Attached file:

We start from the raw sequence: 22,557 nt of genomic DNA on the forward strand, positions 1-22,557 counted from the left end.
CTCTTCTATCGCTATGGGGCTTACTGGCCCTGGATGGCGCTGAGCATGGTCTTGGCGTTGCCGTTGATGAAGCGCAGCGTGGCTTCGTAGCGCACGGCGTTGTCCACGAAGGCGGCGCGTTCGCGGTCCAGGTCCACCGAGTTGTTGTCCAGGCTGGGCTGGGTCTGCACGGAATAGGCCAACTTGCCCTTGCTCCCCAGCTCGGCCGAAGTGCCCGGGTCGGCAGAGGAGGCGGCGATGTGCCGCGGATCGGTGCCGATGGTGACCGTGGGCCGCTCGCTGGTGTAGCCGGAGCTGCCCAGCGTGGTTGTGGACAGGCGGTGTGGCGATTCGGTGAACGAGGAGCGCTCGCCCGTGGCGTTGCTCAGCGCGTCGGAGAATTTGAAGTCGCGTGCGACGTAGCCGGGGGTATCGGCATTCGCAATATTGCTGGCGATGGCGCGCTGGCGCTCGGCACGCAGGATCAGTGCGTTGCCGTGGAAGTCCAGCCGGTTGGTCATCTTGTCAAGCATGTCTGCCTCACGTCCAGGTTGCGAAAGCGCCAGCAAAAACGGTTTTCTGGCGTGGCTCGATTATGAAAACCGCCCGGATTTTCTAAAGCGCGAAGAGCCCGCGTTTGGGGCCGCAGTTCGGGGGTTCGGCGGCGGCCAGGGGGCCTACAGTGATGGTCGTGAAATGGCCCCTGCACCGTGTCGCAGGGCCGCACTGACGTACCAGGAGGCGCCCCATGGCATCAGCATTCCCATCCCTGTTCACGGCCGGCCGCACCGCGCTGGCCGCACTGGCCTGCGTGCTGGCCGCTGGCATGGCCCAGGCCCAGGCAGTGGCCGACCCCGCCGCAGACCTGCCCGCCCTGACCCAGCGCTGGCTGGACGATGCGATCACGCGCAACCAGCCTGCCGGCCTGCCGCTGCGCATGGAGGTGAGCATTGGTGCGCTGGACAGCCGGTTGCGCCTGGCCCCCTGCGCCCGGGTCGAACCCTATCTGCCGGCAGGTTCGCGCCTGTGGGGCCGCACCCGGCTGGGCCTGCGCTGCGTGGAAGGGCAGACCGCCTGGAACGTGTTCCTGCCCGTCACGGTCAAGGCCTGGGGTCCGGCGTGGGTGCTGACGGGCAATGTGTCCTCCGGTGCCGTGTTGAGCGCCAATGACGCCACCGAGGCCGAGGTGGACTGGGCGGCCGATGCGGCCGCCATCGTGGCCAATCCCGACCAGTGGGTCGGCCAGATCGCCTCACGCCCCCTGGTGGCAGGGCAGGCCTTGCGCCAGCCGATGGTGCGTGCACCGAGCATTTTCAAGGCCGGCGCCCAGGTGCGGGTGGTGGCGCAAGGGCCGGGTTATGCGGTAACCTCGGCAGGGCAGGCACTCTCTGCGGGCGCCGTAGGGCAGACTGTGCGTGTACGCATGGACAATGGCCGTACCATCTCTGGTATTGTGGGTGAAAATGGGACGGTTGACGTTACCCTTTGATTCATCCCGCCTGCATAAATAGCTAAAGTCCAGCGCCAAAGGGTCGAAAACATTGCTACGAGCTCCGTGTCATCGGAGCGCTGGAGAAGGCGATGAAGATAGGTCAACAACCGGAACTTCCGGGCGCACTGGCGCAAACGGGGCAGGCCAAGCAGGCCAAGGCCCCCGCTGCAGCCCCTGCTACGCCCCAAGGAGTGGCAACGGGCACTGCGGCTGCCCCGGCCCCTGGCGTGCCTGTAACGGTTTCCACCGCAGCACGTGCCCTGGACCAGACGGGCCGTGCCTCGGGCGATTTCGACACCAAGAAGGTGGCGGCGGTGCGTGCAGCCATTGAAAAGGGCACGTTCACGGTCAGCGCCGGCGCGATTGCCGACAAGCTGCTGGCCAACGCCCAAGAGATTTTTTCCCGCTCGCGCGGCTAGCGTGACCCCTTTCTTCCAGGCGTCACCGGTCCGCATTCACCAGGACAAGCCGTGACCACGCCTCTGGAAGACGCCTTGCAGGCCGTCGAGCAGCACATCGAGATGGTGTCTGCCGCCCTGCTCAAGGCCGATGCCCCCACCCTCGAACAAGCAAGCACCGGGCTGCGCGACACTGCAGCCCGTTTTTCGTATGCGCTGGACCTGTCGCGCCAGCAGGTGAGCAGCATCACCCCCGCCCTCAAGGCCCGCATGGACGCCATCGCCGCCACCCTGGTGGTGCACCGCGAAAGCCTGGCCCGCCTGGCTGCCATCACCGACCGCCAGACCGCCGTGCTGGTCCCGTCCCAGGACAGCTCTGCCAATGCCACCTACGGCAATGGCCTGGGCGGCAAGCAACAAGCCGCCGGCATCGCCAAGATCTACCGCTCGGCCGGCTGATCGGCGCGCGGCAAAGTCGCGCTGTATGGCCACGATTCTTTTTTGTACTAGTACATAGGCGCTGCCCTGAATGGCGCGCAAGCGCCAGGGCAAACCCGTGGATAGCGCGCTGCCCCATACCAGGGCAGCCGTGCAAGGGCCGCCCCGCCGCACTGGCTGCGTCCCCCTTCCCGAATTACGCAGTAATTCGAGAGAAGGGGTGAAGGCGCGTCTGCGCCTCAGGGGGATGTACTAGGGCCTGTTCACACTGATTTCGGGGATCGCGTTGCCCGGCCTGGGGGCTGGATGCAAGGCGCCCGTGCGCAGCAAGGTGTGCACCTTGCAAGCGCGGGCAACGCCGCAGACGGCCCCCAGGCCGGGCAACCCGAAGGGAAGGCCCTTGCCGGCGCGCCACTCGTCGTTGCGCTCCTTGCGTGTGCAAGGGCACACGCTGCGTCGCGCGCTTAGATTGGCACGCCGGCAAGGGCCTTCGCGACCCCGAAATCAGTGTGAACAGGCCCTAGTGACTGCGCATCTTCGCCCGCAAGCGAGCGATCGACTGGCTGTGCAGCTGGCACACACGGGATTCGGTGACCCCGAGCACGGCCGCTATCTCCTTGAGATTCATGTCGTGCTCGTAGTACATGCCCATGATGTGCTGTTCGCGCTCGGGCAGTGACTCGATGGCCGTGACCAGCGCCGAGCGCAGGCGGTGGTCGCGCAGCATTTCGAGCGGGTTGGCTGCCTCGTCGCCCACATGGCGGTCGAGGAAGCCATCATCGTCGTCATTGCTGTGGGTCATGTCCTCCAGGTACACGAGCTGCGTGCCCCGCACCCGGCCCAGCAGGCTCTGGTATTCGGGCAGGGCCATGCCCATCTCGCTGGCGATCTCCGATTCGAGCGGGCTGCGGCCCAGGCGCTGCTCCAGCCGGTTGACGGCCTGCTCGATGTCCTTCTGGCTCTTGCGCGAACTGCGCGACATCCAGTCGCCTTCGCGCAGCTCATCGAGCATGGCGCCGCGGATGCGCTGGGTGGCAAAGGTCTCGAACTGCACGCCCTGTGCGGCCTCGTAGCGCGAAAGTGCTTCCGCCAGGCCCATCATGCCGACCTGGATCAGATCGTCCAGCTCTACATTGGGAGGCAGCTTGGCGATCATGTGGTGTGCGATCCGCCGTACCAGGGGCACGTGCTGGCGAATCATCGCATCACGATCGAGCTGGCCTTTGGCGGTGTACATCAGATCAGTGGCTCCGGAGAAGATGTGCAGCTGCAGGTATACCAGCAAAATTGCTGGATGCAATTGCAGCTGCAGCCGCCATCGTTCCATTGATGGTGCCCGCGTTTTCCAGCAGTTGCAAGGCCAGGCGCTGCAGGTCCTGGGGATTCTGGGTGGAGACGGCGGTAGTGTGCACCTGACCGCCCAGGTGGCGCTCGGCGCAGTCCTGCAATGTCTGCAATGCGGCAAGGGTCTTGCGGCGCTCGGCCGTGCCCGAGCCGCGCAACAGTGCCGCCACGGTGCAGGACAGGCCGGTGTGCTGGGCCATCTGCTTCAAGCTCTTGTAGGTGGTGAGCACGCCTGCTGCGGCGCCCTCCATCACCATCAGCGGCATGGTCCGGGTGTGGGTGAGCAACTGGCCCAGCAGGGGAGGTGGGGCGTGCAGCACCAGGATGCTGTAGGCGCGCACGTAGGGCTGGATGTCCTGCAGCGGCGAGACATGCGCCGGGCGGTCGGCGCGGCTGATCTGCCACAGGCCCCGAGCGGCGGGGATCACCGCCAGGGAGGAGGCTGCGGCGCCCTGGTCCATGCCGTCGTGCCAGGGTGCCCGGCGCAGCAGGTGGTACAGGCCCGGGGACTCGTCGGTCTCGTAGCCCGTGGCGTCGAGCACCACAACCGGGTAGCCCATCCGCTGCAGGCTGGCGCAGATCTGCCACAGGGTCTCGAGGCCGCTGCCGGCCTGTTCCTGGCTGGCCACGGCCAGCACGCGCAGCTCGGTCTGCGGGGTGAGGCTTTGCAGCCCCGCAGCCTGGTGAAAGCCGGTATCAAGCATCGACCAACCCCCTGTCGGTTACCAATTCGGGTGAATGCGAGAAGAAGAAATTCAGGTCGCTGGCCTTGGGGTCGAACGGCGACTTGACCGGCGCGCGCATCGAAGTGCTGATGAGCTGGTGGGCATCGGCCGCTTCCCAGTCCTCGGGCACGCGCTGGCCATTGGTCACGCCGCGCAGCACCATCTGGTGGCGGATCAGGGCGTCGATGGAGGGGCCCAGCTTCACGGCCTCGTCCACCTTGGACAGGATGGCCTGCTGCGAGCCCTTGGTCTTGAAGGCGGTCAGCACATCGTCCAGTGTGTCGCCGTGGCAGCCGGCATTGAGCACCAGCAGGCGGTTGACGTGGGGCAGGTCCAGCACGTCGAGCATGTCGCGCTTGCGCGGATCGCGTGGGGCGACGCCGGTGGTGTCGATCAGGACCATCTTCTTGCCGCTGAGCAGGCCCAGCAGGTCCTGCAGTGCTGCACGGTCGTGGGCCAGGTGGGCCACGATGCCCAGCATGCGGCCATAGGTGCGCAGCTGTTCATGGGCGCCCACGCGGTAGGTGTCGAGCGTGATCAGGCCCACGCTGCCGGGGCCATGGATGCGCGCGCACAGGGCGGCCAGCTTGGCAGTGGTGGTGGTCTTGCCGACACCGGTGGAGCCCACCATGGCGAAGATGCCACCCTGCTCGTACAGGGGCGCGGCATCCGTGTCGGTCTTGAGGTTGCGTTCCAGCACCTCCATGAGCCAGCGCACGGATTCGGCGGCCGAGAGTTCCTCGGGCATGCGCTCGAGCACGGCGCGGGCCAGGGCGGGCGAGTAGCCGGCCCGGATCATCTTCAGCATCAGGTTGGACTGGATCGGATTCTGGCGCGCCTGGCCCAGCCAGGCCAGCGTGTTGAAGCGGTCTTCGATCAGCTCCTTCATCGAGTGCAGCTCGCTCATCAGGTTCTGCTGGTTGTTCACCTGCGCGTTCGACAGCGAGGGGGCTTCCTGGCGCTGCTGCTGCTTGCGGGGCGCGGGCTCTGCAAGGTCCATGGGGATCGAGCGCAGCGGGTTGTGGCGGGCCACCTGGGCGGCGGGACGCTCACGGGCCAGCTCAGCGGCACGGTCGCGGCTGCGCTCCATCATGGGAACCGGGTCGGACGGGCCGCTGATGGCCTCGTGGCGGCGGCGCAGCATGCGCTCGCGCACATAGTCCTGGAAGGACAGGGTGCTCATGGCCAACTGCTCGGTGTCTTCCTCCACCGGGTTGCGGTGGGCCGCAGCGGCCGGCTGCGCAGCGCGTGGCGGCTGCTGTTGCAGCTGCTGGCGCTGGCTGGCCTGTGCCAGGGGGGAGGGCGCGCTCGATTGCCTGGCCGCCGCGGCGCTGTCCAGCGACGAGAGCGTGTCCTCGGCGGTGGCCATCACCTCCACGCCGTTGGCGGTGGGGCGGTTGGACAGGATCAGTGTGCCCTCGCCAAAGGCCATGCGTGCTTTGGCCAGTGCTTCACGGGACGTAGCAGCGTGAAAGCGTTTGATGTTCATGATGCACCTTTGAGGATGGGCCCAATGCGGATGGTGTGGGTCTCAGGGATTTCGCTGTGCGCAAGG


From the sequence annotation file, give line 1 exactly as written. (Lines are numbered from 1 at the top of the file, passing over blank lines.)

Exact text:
We start from the raw sequence: 22,557 nt of genomic DNA on the forward strand, positions 1-22,557 counted from the left end.